Dog Blood Transfusion Cost

The Cost of Blood Transfusion for a Dog

Last Updated on July 27, 2021
Written by CPA Alec Pow | Content Reviewed by Certified CFA CFA Alexander Popinker

A blood transfusion for a dog can be required for many reasons. If your pup is anemic, has a disease or disorder that needs to be treated with fresh blood, was in an accident, and lost too much blood – they may have to get a blood transfusion. One other reason would be if the pup ingested something toxic which will have contaminated its existing supply of red cells–the new ones should help filter out the poison.

Since dogs have an immune system that could attack their own red cells in some extreme cases, this can lead to death without receiving a blood donation in time.

One of the most common uses for blood transfusions is during medical emergencies, such as a critical car accident or poisoning.

How much does a blood transfusion for a dog cost?

Usually, a complex blood transfusion for a dog will be priced at anywhere from $450 to $700 for the full amount of blood needed or around $120 to $300 per unit. This cost will be dependent on factors like the amount of blood needed, the vet or clinic you take your dog to, and your geographical location.

These costs will only cover the actual transfusion and wonțt include any additional hospitalization or medication the dog might need to get healthy. By the time you add all of the other expenses, you should be prepared for bills that can easily go over the $2,000 mark.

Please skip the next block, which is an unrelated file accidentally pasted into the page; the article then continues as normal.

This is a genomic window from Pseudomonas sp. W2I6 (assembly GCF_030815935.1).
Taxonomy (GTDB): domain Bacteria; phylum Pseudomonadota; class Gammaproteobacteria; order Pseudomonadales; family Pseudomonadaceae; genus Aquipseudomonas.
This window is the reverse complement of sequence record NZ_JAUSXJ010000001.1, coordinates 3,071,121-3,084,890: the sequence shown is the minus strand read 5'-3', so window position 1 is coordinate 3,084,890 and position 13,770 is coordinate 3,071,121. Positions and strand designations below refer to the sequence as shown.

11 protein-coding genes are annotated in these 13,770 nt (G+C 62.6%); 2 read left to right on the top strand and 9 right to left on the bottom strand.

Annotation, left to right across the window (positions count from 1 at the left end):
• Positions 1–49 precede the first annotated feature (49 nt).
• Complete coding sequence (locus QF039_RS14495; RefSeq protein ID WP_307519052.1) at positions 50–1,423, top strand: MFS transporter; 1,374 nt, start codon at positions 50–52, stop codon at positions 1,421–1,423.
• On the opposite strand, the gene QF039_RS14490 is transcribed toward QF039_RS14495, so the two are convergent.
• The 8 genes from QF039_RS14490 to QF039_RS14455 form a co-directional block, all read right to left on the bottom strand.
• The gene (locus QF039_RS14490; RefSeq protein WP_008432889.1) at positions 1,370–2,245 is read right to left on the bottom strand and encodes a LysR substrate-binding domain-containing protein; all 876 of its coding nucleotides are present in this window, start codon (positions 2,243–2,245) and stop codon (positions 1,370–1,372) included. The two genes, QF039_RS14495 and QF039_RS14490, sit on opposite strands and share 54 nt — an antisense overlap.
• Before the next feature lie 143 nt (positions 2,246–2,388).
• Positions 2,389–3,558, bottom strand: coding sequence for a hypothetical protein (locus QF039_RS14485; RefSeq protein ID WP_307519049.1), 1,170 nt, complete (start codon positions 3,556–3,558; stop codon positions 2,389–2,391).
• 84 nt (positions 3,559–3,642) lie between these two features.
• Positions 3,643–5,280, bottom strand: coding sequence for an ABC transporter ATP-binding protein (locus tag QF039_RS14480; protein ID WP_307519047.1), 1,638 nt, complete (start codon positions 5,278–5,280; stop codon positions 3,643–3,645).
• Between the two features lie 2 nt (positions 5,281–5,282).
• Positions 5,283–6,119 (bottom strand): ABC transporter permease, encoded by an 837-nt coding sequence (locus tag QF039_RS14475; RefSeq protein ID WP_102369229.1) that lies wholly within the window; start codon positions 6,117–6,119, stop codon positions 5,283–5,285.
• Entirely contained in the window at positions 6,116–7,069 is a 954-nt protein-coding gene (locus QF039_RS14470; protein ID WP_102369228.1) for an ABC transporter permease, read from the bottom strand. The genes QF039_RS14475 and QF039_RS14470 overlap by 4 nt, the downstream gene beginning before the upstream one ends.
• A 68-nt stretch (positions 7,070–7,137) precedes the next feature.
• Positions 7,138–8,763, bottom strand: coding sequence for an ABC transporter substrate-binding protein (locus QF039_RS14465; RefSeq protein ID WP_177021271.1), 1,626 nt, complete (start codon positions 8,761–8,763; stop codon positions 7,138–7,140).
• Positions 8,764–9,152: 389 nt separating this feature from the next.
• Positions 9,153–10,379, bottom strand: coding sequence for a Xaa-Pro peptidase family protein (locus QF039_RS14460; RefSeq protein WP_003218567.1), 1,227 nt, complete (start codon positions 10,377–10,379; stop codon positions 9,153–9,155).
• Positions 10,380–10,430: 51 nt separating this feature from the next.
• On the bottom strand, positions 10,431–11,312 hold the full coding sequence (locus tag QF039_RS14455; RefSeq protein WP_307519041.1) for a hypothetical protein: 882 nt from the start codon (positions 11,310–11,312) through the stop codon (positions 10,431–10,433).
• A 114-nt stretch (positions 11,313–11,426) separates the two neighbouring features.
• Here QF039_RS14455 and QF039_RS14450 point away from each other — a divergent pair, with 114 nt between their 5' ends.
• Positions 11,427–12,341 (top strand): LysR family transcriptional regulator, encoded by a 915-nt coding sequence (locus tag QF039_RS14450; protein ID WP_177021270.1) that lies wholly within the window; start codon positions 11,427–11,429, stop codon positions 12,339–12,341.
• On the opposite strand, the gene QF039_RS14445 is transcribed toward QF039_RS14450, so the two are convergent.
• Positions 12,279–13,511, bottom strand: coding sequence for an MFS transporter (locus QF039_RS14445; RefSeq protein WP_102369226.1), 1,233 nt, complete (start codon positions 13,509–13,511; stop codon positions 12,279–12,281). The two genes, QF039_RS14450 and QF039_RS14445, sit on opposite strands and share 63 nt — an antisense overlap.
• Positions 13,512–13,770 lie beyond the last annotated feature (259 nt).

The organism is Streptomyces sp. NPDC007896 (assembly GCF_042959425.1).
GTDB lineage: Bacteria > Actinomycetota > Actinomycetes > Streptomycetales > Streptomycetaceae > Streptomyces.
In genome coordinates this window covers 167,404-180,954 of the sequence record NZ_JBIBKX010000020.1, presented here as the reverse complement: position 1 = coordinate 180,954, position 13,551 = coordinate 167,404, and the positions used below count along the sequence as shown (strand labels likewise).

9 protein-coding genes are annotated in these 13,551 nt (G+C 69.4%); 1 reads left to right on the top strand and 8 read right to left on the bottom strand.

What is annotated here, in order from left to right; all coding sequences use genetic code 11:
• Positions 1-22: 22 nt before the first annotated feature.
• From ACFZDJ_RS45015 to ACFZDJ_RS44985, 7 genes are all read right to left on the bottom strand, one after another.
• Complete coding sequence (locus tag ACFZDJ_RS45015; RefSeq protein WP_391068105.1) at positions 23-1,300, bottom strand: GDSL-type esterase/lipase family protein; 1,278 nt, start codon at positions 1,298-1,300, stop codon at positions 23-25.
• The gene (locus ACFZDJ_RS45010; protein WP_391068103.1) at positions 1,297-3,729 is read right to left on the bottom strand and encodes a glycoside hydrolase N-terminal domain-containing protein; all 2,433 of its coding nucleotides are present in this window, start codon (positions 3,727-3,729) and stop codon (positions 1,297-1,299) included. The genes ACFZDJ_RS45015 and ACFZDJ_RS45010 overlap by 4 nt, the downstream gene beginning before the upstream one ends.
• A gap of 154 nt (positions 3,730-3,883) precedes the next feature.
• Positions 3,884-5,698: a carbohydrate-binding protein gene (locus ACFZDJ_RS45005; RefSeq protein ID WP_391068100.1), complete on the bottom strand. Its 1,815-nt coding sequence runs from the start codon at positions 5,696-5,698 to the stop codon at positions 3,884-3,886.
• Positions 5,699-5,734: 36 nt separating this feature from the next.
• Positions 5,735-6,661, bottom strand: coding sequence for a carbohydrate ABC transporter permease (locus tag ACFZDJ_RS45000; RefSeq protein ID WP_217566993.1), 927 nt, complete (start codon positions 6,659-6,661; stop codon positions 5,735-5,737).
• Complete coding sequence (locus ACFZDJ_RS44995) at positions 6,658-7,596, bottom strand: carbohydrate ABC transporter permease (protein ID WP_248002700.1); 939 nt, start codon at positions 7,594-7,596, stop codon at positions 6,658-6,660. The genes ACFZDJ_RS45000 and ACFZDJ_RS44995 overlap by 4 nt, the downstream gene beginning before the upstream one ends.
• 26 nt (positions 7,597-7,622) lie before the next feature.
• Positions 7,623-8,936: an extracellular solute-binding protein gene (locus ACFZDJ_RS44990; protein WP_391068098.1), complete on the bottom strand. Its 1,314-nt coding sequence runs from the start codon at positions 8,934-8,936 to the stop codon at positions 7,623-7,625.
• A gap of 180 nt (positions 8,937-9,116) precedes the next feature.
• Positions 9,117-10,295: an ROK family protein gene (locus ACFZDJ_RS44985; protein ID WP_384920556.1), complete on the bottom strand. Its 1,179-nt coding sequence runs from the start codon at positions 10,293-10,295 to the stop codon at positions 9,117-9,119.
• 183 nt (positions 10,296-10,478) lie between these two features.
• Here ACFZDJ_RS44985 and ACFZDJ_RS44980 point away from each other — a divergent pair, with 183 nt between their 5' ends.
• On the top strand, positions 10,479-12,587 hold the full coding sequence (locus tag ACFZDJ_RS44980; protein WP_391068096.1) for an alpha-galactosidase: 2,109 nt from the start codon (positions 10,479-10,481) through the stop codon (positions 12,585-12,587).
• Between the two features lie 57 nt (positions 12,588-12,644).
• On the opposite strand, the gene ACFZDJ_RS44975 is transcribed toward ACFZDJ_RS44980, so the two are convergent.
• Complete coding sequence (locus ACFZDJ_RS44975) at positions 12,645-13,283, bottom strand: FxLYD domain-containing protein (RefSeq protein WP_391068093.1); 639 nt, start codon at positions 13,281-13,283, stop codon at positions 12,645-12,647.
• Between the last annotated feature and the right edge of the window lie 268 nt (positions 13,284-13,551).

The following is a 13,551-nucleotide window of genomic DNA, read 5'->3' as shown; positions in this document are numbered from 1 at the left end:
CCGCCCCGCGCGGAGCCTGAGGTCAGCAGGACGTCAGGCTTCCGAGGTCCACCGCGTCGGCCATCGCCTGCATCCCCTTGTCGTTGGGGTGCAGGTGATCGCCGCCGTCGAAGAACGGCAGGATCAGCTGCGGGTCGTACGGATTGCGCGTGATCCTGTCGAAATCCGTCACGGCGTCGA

According to, one unit of artificial blood derived from cattle costs $150.

Whole-Dog-Journal claims that the procedure could cost up to $1,000 for a dog suffering from an acute crisis depending on how many units are needed and the size of the dog, as well as other factors such as location or insurance coverage.

You might also like our articles about the cost of X-rays, bordetella vaccines, and cytopoint injections for your dog.

The National Center for Biotechnology Information obtained samples from 25 small animal practices, trying to determine how they got their blood transfusions and the direct costs. The study found that 75% of these medical establishments were obtaining whole 500-ml units at less than $100, while an average cost was ranging between $25-$300 per unit with most of the blood coming from dogs raised at the practice or borrowed pets.

Details on dog blood transfusion

Dog Blood TransfusionIn order to ensure the transfusion is successful, vets will make sure that donor blood matches. The process of matching donated canine blood with a recipient’s type is very much similar to the one developed for humans. Before this procedure can begin there are many steps that need to be taken care of including finding out what proteins are in each individual dog’s bloodstream so they know if it’ll match up or not; these include DEA 1.1, DEA 1.2, and so forth.

Your vet is usually going to have two options when it comes to blood transfusions: buying from a local blood bank or receiving from a dog with a similar blood type. Most emergency animal clinics will stock blood, but not every general practitioner’s office does and they’ll need either the help of a closeby donor dog or a blood bank.